"I Have a Dream" came to be regarded as one of the finest speeches in the history of American oratory. The March, and especially King's speech, helped put civil rights at the top of the agenda of reformers in the United States and facilitated passage of the Civil Rights Act of 1964.

1969 - The first man on the moon

American astronaut Neil Armstrong became the first man to walk on the Moon. The astronaut stepped onto the Moon's surface, in the Sea of Tranquility, at 0256 GMT.

1977 - The first mass-produced personal computers are made

The first successfully mass marketed personal computer was the Commodore PET introduced in January 1977, but back-ordered and wasn't available until later in the year.

1981 - Prince Charles and Lady Diana Spencer get married at St Paul's Cathedral

The wedding of Charles, Prince of Wales, and Lady Diana Spencer took place on 29 July 1981 at St Paul's Cathedral, London. Their marriage was widely billed as a "fairytale wedding" and the "wedding of the century". It was watched by an estimated global TV audience of 750 million.

1985 - Microsoft Windows 1.0 is released

Windows 1.0 was a graphical personal computer operating environment developed by Microsoft and first released on 20 November 1985 as the first version of the Microsoft Windows line. Windows 1.0 ran as a graphical, 16-bit multi-tasking shell on top of an existing MS-DOS installation, providing an environment which could run graphical programs designed for Windows, as well as existing MS-DOS software.

1991 - The first website is put online and made available to the public

The first web page went live on August 6, 1991. It was dedicated to information on the World Wide Web project and was made by Tim Berners-Lee. It ran on a NeXT computer at the European Organization for Nuclear Research, CERN.

1992 - The Maastricht Treaty creates the European Union

The Maastricht Treaty (formally, the Treaty on European Union or TEU) undertaken to integrate Europe was signed on 7 February 1992 by the members of the European Community in Maastricht, Netherlands.

1997 - The sound barrier is broken on land

On October 15, 1997, in a vehicle designed and built by a team led by Richard Noble, Royal Air Force pilot Andy Green became the first person to break the sound barrier in a land vehicle in compliance with Fédération Internationale de l'Automobile rules. 

1999 - World population reaches six billion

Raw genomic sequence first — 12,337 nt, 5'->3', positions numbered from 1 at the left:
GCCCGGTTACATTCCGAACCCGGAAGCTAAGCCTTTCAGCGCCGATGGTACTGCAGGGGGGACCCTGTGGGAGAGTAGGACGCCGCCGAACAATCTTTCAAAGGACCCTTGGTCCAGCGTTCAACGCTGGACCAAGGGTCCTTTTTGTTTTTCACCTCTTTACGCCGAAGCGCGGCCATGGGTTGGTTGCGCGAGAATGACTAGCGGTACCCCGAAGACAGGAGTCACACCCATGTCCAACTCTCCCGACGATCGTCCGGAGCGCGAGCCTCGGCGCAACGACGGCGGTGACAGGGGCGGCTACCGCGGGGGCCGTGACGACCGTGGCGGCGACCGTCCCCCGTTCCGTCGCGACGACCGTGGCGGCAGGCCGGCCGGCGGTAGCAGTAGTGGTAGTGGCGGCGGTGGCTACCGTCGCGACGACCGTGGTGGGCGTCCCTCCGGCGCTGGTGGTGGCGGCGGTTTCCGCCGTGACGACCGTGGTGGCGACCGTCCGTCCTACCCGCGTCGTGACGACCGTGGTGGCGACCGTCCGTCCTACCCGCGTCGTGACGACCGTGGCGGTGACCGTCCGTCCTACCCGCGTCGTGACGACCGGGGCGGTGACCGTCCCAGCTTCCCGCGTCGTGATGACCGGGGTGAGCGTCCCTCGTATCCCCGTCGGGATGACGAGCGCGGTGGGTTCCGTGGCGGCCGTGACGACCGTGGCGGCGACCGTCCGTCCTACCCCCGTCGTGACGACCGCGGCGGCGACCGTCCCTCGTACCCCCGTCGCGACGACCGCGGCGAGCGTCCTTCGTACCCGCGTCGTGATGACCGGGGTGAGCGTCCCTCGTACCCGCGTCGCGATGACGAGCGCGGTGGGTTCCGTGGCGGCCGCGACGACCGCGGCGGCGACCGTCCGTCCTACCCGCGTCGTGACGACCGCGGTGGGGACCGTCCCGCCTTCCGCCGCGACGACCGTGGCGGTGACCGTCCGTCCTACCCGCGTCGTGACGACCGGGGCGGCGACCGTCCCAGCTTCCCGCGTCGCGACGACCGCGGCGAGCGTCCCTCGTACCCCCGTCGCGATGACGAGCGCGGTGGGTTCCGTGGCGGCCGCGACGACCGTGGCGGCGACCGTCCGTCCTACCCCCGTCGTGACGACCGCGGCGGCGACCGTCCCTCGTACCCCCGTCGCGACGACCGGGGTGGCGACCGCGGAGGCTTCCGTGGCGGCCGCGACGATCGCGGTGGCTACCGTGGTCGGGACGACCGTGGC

The United Nations Population Fund designated 12 October 1999 as the approximate day on which the world population reached six billion. It was officially designated The Day of Six Billion. 

2003 - The Human Genome Project is completed

The Human Genome Project (HGP) determined the sequence of chemical base pairs which make up human DNA, identifying and mapping all of the genes of the human genome from both a physical and functional standpoint. It remains the world's largest collaborative biological project.

2006 - Twitter is launched

Twitter was created in March 2006 by Jack Dorsey, Evan Williams, Biz Stone and Noah Glass and launched by July 2006. The service rapidly gained worldwide popularity, as of May 2015, Twitter has more than 500 million users, out of which more than 302 million are active users.

2008 - Barack Obama is elected President of the United States

Barack Obama is the 44th and current president of the United States, and the first African American to serve as U.S. president. First elected to the presidency in 2008, he won a second term in 2012.

2009 - Burj Khalifa in Dubai, the world’s tallest skyscraper, is completed

Burj Khalifa is the tallest man-made structure in the world, standing at 829.8 m (2,722 ft). Construction began on 6 January 2004, with the exterior of the structure completed on 1 October 2009. The building officially opened on 4 January 2010.

2013 - Scientists successfully clone human stems cells

In 2013, a group of scientists led by Shoukhrat Mitalipov published the first report of embryonic stem cells created using SCNT (somatic cell nuclear transfer). Four embryonic stem cell lines from human fetal somatic cells were derived from those blastocysts.

2014 - Spacecraft lands on a comet for the first time

Rosetta is a robotic space probe built and launched by the European Space Agency. Along with Philae, its lander module, Rosetta is performing a detailed study of comet 67P/Churyumov–Gerasimenko (67P). On 12 November 2014, the mission performed the first soft landing on a comet and returned data from the surface.

2015 - Rubella eradicated from Americas

The World Health Organisation (WHO) announce that North and South America are the first region in the world to eradicate rubella, after no new cases are declared in 5 consecutive years.

2016 - Tim Peake completes spacewalk

Tim Peake becomes the first British astronaut to complete a spacewalk outside of the International Space Station.

2017 - Iceberg breaks free from Antarctic peninsula

On 12 July, an iceberg twice the size of Luxembourg breaks free from the Antarctic Peninsula, carrying away roughly 12% of the surface area of Larsen C — Antarctica’s fourth-largest ice shelf.

2018 - England gets to semi-finals of the World Cup

England achieved 4th place in the World Cup, its best result for 18 years. The tournament also saw England score nine goals from set-pieces – the most by a team in a single World Cup tournament since 1966.

2019 - First picture of a black hole

Scientists from the Event Horizon Telescope Project create the first-ever image of a black hole, located 54 million light years away in the centre of the M87 galaxy.